Sutimlimab increases Hb levels, prevents hemolysis in cold agglutinin disease: NEJM
Delhi: Selective upstream inhibition of activity in the classic complement pathway rapidly reduced fatigue, increased hemoglobin levels, and halted hemolysis in patients with cold agglutinin disease who received sutimlimab, finds a recent study. Sutimlimab prevents chronic hemolysis, markedly increases hemoglobin levels and improves quality of life in cold agglutinin disease. The study has been published in the New England journal of Medicine.
Cold agglutinin disease is a rare autoimmune hemolytic anemia. It is characterized by hemolysis that is caused by activation of the classic complement pathway. Sutimlimab is a humanized monoclonal antibody that selectively targets the C1s protein, a C1 complex serine protease responsible for activating this pathway.
Alexander Röth and colleagues aimed to assess the efficacy and safety of intravenous sutimlimab in patients with cold agglutinin disease and a recent history of transfusion by conducting a 26-week multicenter, open-label, single-group study.
The composite primary end point was a normalization of the hemoglobin level to 12 g or more per deciliter or an increase in the hemoglobin level of 2 g or more per deciliter from baseline, without red-cell transfusion or medications prohibited by the protocol.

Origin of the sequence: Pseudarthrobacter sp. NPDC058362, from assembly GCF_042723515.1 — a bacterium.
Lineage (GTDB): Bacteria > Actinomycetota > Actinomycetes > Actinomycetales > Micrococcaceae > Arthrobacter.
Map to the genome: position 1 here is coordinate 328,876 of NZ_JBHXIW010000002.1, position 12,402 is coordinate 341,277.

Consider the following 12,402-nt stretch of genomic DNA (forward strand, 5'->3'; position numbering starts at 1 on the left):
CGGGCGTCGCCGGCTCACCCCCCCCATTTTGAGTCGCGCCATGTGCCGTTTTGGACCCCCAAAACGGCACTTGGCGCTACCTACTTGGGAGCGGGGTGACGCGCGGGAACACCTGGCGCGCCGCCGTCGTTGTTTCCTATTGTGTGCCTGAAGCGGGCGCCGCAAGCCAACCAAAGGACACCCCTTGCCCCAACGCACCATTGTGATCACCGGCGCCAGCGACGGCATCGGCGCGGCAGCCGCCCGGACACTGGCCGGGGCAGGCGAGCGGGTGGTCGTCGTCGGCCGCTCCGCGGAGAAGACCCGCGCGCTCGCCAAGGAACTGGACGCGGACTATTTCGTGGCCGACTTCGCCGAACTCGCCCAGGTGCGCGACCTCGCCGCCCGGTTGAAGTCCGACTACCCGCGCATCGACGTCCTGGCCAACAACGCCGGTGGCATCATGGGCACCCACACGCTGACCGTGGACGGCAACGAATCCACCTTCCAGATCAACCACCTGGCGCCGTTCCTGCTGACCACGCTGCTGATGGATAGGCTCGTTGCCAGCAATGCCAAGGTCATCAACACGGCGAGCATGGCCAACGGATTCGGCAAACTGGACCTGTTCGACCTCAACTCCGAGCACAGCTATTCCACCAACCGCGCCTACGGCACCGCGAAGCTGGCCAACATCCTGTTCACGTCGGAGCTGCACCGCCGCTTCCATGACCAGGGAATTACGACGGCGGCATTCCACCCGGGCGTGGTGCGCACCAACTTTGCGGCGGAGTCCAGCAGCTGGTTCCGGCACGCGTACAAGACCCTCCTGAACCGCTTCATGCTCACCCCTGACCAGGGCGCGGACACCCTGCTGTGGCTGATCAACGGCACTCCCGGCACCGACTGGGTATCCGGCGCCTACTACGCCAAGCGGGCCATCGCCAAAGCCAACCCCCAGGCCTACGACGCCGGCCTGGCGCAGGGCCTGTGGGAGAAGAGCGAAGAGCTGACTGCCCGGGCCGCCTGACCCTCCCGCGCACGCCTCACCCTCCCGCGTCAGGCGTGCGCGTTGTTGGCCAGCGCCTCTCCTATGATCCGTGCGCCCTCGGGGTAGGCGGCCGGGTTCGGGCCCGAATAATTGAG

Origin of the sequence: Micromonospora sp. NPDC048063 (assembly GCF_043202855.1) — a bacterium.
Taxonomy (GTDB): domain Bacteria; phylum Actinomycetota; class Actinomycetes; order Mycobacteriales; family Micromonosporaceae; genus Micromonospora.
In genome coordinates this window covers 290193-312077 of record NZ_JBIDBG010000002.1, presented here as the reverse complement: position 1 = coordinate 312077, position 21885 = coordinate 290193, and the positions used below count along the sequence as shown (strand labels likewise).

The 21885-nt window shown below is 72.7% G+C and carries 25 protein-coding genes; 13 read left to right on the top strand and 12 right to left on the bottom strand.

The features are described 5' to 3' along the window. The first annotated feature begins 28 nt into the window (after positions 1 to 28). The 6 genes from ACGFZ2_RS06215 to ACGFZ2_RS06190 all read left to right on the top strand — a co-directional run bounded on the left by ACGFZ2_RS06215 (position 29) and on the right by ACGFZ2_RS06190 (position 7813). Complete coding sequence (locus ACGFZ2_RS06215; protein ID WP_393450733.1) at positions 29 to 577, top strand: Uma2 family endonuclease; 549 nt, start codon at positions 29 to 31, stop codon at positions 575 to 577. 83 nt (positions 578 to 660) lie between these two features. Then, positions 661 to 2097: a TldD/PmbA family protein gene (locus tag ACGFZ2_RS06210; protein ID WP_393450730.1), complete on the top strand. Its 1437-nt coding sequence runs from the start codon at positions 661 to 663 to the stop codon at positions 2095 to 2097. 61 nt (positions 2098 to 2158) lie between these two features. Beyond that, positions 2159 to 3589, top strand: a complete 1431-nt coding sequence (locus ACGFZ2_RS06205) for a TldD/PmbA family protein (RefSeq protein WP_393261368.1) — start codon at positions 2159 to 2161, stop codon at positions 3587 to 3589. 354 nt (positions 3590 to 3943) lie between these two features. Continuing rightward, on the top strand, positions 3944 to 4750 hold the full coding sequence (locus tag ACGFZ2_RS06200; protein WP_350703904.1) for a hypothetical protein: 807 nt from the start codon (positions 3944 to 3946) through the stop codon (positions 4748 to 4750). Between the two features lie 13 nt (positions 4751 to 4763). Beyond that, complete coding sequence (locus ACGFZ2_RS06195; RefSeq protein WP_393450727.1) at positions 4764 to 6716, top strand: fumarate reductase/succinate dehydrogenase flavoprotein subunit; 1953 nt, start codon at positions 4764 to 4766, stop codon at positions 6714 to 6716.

The researchers enrolled total of 24 patients who received at least one dose of sutimlimab. Out of which 13 patients (54%) met the criteria for the composite primary end point.
Key findings of the study include:
- The least-squares mean increase in hemoglobin level was 2.6 g per deciliter at the time of treatment assessment (weeks 23, 25, and 26).
- A mean hemoglobin level of more than 11 g per deciliter was maintained in patients from week 3 through the end of the study period.
- The mean bilirubin levels normalized by week 3.
- A total of 17 patients (71%) did not receive a transfusion from week 5 through week 26.
- Clinically meaningful reductions in fatigue were observed by week 1 and were maintained throughout the study.
- Activity in the classic complement pathway was rapidly inhibited, as assessed by a functional assay.
- Increased hemoglobin levels, reduced bilirubin levels, and reduced fatigue coincided with inhibition of the classic complement pathway.
- At least one adverse event occurred during the treatment period in 22 patients (92%).
- Seven patients (29%) had at least one serious adverse event, none of which were determined by the investigators to be related to sutimlimab.
- No meningococcal infections occurred.
"In patients with cold agglutinin disease who received sutimlimab, selective upstream inhibition of activity in the classic complement pathway rapidly halted hemolysis, increased hemoglobin levels, and reduced fatigue," wrote the authors.
The study titled, "Sutimlimab in Cold Agglutinin Disease," is published in the New England Journal of Medicine.